Then her son made a move that finally set Kerry on her path to passion, a passion for an industry that is infectious.
“My son asked his Dad to help me. He said ‘why don’t you start up a mining conference’. My answer was ‘the only thing I know about mining is, that’s a large diamond’.
“Then he said, ‘you’re smart you’ll learn’.”
That hit a nerve, and that Stevenson philosophy of ‘jump in then figure out how’ came to the fore. She started her own company, Resourceful Events, in association with a Western Australian publishing firm.
“I owned 20% of the business, they owned 80 and they were great years. The business began in the basement of my townhouse in Glebe until one day a dear friend told me that if I was serious about building the business I needed to have a proper office.
“He gave me a break and I ended up sharing his office in the city.”
That began an association with the mining industry that has shaped Kerry’s life. She’s developed a perspective of the industry that will challenge many, but one you have to respect.
“I call many of the people I meet through the Australian Resources Industry ‘wonderfully amazing pioneers’. People who have that great Aussie spirit to get out there and give it a go.
“In Australia in particular, if you’re making a buck there’s this feeling of ‘let’s pull them down to our size’. Well if you talk about Andrew Forrest or Gina Reinhardt, they’re creating a lot of jobs, and people aren’t aware because they don’t skite about it. They are giving a lot back, a lot to the community. They just don’t talk about it.
“Look, let’s as a nation, start to stand up and be proud of our mining industry, instead of putting it down. I’m extremely passionate about this, I’m fed up with people saying mining is bad. It gives us jobs, it gives us an economy, so let’s celebrate it instead of being apologetic for it.”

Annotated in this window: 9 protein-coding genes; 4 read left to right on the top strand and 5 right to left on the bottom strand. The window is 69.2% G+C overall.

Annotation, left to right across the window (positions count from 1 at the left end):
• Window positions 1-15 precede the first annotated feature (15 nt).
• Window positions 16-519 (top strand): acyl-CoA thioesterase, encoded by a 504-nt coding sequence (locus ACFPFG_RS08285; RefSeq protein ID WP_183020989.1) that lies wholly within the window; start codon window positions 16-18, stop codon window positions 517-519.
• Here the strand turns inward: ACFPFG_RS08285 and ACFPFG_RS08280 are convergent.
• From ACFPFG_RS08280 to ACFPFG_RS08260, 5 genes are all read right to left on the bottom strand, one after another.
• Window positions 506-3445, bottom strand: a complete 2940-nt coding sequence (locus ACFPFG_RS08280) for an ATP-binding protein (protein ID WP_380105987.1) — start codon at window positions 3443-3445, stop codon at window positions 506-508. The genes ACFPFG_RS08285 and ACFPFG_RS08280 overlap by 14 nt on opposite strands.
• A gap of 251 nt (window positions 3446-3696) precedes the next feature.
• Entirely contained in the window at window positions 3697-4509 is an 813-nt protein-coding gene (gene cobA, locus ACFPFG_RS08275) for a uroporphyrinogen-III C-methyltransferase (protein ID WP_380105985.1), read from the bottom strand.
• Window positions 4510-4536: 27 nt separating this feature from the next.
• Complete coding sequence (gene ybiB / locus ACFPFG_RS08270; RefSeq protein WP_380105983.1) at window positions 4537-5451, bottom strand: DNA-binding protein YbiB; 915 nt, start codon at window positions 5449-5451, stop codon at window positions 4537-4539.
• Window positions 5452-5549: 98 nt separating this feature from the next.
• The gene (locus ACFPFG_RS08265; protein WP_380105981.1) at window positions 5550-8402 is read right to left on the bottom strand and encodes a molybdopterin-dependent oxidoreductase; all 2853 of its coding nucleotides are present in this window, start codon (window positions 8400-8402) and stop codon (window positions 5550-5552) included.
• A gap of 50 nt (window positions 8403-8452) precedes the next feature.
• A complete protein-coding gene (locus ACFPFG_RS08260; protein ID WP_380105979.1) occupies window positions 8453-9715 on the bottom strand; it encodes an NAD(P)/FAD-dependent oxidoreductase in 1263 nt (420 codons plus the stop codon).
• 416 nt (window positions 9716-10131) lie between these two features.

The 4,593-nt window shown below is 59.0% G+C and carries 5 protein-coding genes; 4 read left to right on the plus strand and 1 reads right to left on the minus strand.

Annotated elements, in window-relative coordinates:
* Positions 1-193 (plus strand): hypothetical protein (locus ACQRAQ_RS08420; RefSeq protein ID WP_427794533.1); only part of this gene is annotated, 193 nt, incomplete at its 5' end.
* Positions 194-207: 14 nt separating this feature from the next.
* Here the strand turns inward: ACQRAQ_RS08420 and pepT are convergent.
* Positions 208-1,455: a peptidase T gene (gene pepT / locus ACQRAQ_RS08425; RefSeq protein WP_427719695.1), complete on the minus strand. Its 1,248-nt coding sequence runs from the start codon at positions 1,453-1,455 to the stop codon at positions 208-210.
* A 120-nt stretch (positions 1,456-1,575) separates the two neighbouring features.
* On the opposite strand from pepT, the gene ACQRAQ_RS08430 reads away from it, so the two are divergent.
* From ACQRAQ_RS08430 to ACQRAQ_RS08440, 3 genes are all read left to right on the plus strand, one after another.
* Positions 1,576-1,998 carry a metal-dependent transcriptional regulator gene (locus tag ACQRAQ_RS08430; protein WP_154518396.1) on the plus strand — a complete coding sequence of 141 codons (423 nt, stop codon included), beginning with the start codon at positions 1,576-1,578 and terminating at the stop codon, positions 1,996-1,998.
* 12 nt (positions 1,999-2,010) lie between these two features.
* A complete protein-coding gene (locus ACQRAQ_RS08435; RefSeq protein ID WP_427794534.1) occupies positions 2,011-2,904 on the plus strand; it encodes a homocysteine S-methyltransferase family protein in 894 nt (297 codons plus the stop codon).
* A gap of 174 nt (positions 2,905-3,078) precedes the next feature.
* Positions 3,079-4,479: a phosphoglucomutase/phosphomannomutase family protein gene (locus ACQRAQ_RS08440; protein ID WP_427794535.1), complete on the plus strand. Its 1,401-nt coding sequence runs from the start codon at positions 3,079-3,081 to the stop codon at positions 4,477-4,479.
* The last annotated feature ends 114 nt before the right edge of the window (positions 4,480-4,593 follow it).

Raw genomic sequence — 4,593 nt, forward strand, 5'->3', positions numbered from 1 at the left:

Once Kerry had found her passion, the next step was to do it her way. She found the 80/20 partnership restrictive and felt the time was right to go out on her own.
“Symposium began when I decided that I no longer wanted to report to a company in WA, and that I could back myself, trust myself, jump in and just go for it.
“The best video I think that any business owner should watch is by Art Williams, ‘Just do it’.”
The challenges began immediately, none bigger than yet another meeting with ‘Cheeky Charlie’. He’s been there throughout her career, but has never taken control.
“He’s that voice inside my head that always asks if you’re sure you’re good enough to do this.” Everyone has their own version of ‘Cheeky Charlie’, and Kerry’s advice on how to silence him is simple.
It’s all about association. “Always make sure that you learn from other successful entrepreneurs. If you want to keep motivated, hang around motivated people.
“A great book to read and a great piece of advice to remember, ‘Feel the Fear and Do It Anyway’ by Susan Jeffers. Many people have dreams but fear holds them back.
“Hire people who are smarter than you are, and trust them to do their job. Hire slowly and fire quickly and trust your instinct. Most of the time you will find your instinct is your friend.”
There’s one other important piece of advice: “Chase your passion not your pension. If you chase your passion then it never feels like a job and your enthusiasm will shine through and people will follow your energy.”
2009 marked the beginning of Symposium, a name Kerry says she stole from the Greeks. “It’s an old Greek word for sitting around in a circle and sharing information, over a drink.” While her company isn’t a literal translation of the Greek, it is about bringing people together and sharing information.